We are also particularly attuned to other challenges newcomers may be facing:
- A large number of newcomers and people of colour are essential workers. From personal support workers at long-term care homes protecting the elederly, to grocery store employees ensuring our communities are fed, newcomers who are on the frontlines are fearful of getting sick, and not being able to support their families financially.
- While a great deal of support programs already exist, language barriers prove to be an immense obstacle. Newcomers who do not speak one of Canada’s two official languages, struggle with understanding constantly-changing guidelines released by government and health officials, leading them to miss out on crucial support services and potentially put themselves at risk.
- In addition to the pressures of COVID-19, refugees also have to cope with past trauma, and an unsettled life in a new country.
- Public health organizations are not, at this point, collecting race-based data which makes it harder to pinpoint the particular impacts of the virus on diverse communities. Organizations are also sensitive to the fact that race-based data can also cause further harm to the people in question.
We’ve seen our communities come together in times of community crisis. This time, it’s no different.
Our partner agencies continue to find creative solutions to these local problems. By forming partnerships with pop-ups like Operation Ramzieh, local services like food banks and faith-based groups like churches, synagogues and mosques, organizations like the Jewish Family Services of Ottawa are able to support more than 500 people twice a month with food boxes that respect cultural food requirements, and attend to specific needs such as diapers, formula, and other household needs.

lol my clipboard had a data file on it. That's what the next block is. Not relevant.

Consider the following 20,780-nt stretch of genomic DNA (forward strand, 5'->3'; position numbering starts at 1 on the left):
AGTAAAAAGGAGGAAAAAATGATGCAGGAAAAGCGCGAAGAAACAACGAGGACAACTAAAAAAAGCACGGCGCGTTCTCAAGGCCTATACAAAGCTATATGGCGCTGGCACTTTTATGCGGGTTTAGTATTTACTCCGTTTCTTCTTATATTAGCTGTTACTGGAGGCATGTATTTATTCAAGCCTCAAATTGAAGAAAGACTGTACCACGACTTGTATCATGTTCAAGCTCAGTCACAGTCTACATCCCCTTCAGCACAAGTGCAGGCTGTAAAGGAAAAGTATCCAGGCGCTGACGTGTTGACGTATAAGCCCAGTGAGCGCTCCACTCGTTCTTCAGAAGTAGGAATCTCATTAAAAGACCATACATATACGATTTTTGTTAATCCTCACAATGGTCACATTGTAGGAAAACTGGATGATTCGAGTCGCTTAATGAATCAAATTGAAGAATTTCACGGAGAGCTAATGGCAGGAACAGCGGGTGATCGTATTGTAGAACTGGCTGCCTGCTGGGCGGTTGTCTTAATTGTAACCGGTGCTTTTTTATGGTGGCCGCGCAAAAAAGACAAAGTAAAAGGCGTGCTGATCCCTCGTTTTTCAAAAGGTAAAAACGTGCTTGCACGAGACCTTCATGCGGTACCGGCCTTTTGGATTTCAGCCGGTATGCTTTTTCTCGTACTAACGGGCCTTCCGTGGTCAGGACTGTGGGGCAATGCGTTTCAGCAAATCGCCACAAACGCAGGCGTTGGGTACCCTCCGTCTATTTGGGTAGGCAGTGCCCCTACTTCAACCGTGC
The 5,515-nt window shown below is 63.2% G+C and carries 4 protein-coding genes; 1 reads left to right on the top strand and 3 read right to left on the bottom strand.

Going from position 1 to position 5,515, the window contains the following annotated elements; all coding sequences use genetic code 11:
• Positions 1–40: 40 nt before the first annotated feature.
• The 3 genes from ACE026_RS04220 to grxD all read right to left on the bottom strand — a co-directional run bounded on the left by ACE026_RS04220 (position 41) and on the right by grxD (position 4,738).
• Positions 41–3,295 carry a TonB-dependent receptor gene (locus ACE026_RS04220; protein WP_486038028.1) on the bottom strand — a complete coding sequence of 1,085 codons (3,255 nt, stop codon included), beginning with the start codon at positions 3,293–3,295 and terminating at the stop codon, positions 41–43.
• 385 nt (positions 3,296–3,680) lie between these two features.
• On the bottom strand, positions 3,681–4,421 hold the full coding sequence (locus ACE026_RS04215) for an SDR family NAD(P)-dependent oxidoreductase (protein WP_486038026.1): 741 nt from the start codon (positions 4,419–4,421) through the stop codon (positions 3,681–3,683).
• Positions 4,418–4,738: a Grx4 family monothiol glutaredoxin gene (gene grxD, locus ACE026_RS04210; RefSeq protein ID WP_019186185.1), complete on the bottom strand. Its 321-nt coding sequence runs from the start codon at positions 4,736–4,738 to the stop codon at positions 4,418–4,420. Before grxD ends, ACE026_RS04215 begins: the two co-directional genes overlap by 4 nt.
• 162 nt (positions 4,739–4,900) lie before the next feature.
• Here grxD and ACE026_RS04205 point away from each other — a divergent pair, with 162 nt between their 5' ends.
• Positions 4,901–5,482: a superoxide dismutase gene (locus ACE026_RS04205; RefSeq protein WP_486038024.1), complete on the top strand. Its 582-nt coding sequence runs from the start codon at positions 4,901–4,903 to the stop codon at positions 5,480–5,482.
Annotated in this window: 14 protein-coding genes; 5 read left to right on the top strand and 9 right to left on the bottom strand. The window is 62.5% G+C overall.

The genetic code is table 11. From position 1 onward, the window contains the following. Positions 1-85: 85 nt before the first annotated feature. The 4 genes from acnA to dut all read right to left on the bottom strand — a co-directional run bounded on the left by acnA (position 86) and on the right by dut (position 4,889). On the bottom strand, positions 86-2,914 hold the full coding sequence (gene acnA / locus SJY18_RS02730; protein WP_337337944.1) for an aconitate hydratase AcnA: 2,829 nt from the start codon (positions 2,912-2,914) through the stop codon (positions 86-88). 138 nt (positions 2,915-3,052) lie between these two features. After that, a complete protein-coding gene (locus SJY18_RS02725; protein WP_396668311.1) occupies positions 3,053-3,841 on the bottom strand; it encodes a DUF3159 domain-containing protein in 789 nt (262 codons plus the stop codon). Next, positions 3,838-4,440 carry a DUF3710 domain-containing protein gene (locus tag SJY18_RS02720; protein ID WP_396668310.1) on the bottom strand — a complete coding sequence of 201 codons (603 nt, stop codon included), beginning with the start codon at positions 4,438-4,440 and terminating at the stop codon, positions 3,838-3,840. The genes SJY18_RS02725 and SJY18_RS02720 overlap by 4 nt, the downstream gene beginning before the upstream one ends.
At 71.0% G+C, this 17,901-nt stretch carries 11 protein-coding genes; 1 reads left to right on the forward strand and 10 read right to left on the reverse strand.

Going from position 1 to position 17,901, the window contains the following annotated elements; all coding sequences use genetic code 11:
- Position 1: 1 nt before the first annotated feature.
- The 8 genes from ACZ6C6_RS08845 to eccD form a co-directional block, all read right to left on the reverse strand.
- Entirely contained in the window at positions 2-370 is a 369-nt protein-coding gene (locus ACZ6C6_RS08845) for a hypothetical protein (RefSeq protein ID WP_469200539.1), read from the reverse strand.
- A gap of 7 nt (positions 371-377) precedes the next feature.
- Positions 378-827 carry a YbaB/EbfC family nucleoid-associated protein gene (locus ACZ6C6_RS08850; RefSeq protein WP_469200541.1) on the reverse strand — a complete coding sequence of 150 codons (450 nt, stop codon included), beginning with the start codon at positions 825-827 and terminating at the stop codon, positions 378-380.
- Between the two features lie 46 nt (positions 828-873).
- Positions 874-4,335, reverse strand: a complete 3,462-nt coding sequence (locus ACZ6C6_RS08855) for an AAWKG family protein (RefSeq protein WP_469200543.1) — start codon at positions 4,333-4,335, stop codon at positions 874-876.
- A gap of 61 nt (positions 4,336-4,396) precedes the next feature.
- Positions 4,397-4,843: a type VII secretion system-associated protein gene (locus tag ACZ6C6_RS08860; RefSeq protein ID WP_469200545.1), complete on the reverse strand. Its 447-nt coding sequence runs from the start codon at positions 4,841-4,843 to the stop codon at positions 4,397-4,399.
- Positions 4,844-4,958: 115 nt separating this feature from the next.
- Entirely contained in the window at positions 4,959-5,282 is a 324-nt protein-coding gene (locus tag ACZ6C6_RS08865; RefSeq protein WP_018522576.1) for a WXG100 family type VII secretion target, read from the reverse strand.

Similarly, the Assunnah Muslims Association, with support from the United Muslim Organizations of Ottawa Gatineau (UMO-OG), initiated a Volunteer Task Force, which rallied close to 350 new volunteers who were quickly trained by health care professionals. They also secured more than 1,500 food kits—providing about 80,000 meals for individuals and families. The UMO-OG also understands the cultural and linguistic barriers that are inevitable when working with newcomers, and organized a hotline staffed by trained counsellors who offer one-on-one sessions with those who need support or are dealing with residual trauma—offered in English, French, Arabic, and Somali.
Refugee 613 took the leadership of creating an information hub for immigrant- and refugee-serving organizations. The goal of this hub is to share resources, and help organizations reach newcomers where they are, on the communication platforms they use most.
With so many engaged partners who are laser-focused on a common goal, we are able to respond quickly to the needs as we identify them. Right now, in the thick of this crisis, we need to ensure our communities’ newcomers and refugees have the support they need to get through COVID-19, and come out of this even stronger.
Things are financially difficult for so many people right now. But, when we work together, we can use our resources creatively and effectively to address the most pressing needs.
This is our mission.
In early March, in partnership with Ottawa Public Health and dozens of organizations across the community sector, United Way launched an initiative to help support the most vulnerable in response to the Novel Coronavirus (COVID-19) affecting our region. This collaboration has enabled local problem solving, prioritization of needs, and collaboration. To learn more about supporting the initiative, or if you require community service assistance, please visit unitedwayeo.ca/covid19.